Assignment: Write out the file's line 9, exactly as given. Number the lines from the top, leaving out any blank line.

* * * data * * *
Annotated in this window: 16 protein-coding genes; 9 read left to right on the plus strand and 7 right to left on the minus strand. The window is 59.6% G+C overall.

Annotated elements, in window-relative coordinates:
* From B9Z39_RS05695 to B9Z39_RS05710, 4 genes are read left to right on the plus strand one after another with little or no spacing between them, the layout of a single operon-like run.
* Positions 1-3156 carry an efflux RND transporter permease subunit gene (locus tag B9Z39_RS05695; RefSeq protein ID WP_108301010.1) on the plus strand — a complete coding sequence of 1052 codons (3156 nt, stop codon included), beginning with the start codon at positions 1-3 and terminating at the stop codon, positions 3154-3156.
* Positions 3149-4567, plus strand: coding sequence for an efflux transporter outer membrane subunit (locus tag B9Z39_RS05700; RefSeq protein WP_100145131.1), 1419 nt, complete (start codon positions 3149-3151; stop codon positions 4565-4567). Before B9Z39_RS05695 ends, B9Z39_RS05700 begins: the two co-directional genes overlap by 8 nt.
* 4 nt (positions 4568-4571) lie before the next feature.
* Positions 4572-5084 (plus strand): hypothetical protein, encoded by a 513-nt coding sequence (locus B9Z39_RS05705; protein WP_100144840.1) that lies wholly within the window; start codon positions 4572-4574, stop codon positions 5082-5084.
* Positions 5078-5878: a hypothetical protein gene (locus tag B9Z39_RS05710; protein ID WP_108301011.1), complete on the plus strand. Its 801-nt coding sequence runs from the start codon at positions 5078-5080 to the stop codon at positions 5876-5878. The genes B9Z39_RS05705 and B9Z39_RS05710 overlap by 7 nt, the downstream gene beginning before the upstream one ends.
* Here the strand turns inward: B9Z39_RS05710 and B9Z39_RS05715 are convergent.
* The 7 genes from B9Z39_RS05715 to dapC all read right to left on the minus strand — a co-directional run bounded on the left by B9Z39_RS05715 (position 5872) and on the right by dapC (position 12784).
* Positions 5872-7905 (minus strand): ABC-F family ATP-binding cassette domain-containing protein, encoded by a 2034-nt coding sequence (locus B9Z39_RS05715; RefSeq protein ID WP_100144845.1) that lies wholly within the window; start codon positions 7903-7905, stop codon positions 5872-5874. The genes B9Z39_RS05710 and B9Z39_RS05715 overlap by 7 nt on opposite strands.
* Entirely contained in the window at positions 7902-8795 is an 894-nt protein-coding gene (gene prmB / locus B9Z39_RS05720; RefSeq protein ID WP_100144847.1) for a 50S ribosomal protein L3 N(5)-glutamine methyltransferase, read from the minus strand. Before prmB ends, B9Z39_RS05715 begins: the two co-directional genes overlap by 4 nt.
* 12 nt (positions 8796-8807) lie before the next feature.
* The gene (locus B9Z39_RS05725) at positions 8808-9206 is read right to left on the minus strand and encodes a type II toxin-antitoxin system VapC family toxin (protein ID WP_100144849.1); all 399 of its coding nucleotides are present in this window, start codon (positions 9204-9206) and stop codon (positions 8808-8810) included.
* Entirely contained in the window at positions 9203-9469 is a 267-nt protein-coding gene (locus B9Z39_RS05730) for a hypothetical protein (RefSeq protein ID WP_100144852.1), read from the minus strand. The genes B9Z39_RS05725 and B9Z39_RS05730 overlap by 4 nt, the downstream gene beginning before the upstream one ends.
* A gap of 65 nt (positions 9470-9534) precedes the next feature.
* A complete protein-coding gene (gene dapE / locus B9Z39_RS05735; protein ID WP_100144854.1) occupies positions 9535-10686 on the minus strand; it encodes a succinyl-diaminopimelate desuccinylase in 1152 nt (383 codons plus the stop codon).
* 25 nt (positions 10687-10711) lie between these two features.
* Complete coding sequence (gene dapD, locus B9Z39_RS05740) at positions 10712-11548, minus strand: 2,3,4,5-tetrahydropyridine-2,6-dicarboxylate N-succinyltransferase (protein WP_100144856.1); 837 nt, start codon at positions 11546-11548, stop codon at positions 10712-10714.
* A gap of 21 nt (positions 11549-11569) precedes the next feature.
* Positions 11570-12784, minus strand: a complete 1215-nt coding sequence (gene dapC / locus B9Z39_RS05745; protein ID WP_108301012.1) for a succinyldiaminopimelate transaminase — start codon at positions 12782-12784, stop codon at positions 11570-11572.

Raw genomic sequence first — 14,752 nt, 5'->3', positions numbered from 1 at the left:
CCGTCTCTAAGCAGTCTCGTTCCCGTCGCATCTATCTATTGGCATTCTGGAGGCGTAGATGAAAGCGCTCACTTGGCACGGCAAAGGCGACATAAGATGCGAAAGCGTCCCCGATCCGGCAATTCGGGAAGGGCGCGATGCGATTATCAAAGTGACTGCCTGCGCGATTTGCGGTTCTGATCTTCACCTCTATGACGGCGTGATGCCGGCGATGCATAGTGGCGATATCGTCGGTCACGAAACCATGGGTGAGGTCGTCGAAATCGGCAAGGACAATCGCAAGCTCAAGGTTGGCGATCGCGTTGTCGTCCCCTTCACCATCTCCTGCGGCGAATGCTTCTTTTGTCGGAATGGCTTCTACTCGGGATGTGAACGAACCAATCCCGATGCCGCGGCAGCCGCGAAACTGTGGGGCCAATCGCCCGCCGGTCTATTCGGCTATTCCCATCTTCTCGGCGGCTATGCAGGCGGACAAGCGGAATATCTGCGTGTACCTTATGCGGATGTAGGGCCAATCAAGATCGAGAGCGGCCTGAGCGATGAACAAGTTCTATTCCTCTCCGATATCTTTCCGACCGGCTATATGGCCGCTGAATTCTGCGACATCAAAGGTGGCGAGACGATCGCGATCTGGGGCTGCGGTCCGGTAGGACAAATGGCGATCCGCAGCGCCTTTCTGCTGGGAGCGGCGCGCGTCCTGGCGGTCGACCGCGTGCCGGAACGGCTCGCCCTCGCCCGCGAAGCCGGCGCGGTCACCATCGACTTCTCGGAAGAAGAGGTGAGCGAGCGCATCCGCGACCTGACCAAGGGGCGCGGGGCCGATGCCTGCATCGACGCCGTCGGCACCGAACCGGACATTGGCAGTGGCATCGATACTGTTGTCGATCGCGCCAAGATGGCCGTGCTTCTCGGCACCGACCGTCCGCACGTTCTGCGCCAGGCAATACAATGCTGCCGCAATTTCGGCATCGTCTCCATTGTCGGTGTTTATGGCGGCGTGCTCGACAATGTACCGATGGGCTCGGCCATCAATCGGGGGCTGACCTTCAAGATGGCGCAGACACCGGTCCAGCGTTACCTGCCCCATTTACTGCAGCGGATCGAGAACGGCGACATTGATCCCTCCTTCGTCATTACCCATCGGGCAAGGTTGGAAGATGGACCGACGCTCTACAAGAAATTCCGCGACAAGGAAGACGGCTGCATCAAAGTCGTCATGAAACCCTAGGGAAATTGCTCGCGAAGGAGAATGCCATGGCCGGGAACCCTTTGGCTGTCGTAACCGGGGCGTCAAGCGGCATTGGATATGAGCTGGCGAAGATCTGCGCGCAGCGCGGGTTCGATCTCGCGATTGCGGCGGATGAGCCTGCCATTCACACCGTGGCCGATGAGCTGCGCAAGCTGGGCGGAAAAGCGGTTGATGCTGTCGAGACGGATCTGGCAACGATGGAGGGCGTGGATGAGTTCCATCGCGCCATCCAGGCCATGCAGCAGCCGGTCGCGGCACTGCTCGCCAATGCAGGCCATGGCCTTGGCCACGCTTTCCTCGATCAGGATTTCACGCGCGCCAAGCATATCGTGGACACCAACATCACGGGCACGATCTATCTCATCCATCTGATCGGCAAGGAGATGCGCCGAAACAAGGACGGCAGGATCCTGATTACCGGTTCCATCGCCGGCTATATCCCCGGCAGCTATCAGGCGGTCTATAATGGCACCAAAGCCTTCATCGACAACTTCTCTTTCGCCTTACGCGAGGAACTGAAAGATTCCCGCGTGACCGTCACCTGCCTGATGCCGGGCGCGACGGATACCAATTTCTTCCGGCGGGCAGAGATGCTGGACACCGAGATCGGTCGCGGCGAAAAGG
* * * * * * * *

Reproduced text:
* Here the strand turns inward: B9Z39_RS05710 and B9Z39_RS05715 are convergent.